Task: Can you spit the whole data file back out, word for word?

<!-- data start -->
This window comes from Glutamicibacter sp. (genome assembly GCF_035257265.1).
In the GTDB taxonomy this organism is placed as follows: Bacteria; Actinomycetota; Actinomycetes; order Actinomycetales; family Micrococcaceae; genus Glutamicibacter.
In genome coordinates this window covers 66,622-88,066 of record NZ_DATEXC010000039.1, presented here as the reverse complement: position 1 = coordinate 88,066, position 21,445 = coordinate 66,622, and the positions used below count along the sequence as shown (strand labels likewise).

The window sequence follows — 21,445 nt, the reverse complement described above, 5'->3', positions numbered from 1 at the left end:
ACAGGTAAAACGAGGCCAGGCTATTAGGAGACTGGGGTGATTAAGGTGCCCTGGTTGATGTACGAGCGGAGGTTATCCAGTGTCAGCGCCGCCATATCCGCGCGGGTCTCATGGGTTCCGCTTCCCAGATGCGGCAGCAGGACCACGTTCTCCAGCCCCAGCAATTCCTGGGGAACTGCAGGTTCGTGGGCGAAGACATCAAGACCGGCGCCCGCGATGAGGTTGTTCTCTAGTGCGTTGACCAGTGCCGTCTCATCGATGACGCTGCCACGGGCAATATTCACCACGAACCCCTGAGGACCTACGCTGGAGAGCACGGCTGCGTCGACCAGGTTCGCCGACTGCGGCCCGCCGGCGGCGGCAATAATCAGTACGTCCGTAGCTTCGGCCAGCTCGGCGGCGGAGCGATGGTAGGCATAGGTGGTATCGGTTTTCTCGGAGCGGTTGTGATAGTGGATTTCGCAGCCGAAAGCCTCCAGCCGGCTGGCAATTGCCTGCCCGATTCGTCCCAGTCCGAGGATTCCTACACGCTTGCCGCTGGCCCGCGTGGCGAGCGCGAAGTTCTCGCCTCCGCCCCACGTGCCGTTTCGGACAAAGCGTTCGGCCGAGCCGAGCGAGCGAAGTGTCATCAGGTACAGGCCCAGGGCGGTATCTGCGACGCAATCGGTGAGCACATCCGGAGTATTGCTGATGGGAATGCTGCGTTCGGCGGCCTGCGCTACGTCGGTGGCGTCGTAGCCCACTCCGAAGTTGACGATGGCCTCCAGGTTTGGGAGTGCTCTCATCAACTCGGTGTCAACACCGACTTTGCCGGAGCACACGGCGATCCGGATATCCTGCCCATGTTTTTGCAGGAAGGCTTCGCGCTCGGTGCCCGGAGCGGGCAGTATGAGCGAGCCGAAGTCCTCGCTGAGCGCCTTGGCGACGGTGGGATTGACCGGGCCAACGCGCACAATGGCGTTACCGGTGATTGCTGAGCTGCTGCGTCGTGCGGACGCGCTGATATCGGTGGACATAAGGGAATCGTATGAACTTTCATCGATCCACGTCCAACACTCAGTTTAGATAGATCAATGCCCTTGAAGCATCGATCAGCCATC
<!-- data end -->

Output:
This window comes from Glutamicibacter sp. (genome assembly GCF_035257265.1).
In the GTDB taxonomy this organism is placed as follows: Bacteria; Actinomycetota; Actinomycetes; order Actinomycetales; family Micrococcaceae; genus Glutamicibacter.
In genome coordinates this window covers 66,622-88,066 of record NZ_DATEXC010000039.1, presented here as the reverse complement: position 1 = coordinate 88,066, position 21,445 = coordinate 66,622, and the positions used below count along the sequence as shown (strand labels likewise).

The window sequence follows — 21,445 nt, the reverse complement described above, 5'->3', positions numbered from 1 at the left end:
ACAGGTAAAACGAGGCCAGGCTATTAGGAGACTGGGGTGATTAAGGTGCCCTGGTTGATGTACGAGCGGAGGTTATCCAGTGTCAGCGCCGCCATATCCGCGCGGGTCTCATGGGTTCCGCTTCCCAGATGCGGCAGCAGGACCACGTTCTCCAGCCCCAGCAATTCCTGGGGAACTGCAGGTTCGTGGGCGAAGACATCAAGACCGGCGCCCGCGATGAGGTTGTTCTCTAGTGCGTTGACCAGTGCCGTCTCATCGATGACGCTGCCACGGGCAATATTCACCACGAACCCCTGAGGACCTACGCTGGAGAGCACGGCTGCGTCGACCAGGTTCGCCGACTGCGGCCCGCCGGCGGCGGCAATAATCAGTACGTCCGTAGCTTCGGCCAGCTCGGCGGCGGAGCGATGGTAGGCATAGGTGGTATCGGTTTTCTCGGAGCGGTTGTGATAGTGGATTTCGCAGCCGAAAGCCTCCAGCCGGCTGGCAATTGCCTGCCCGATTCGTCCCAGTCCGAGGATTCCTACACGCTTGCCGCTGGCCCGCGTGGCGAGCGCGAAGTTCTCGCCTCCGCCCCACGTGCCGTTTCGGACAAAGCGTTCGGCCGAGCCGAGCGAGCGAAGTGTCATCAGGTACAGGCCCAGGGCGGTATCTGCGACGCAATCGGTGAGCACATCCGGAGTATTGCTGATGGGAATGCTGCGTTCGGCGGCCTGCGCTACGTCGGTGGCGTCGTAGCCCACTCCGAAGTTGACGATGGCCTCCAGGTTTGGGAGTGCTCTCATCAACTCGGTGTCAACACCGACTTTGCCGGAGCACACGGCGATCCGGATATCCTGCCCATGTTTTTGCAGGAAGGCTTCGCGCTCGGTGCCCGGAGCGGGCAGTATGAGCGAGCCGAAGTCCTCGCTGAGCGCCTTGGCGACGGTGGGATTGACCGGGCCAACGCGCACAATGGCGTTACCGGTGATTGCTGAGCTGCTGCGTCGTGCGGACGCGCTGATATCGGTGGACATAAGGGAATCGTATGAACTTTCATCGATCCACGTCCAACACTCAGTTTAGATAGATCAATGCCCTTGAAGCATCGATCAGCCATC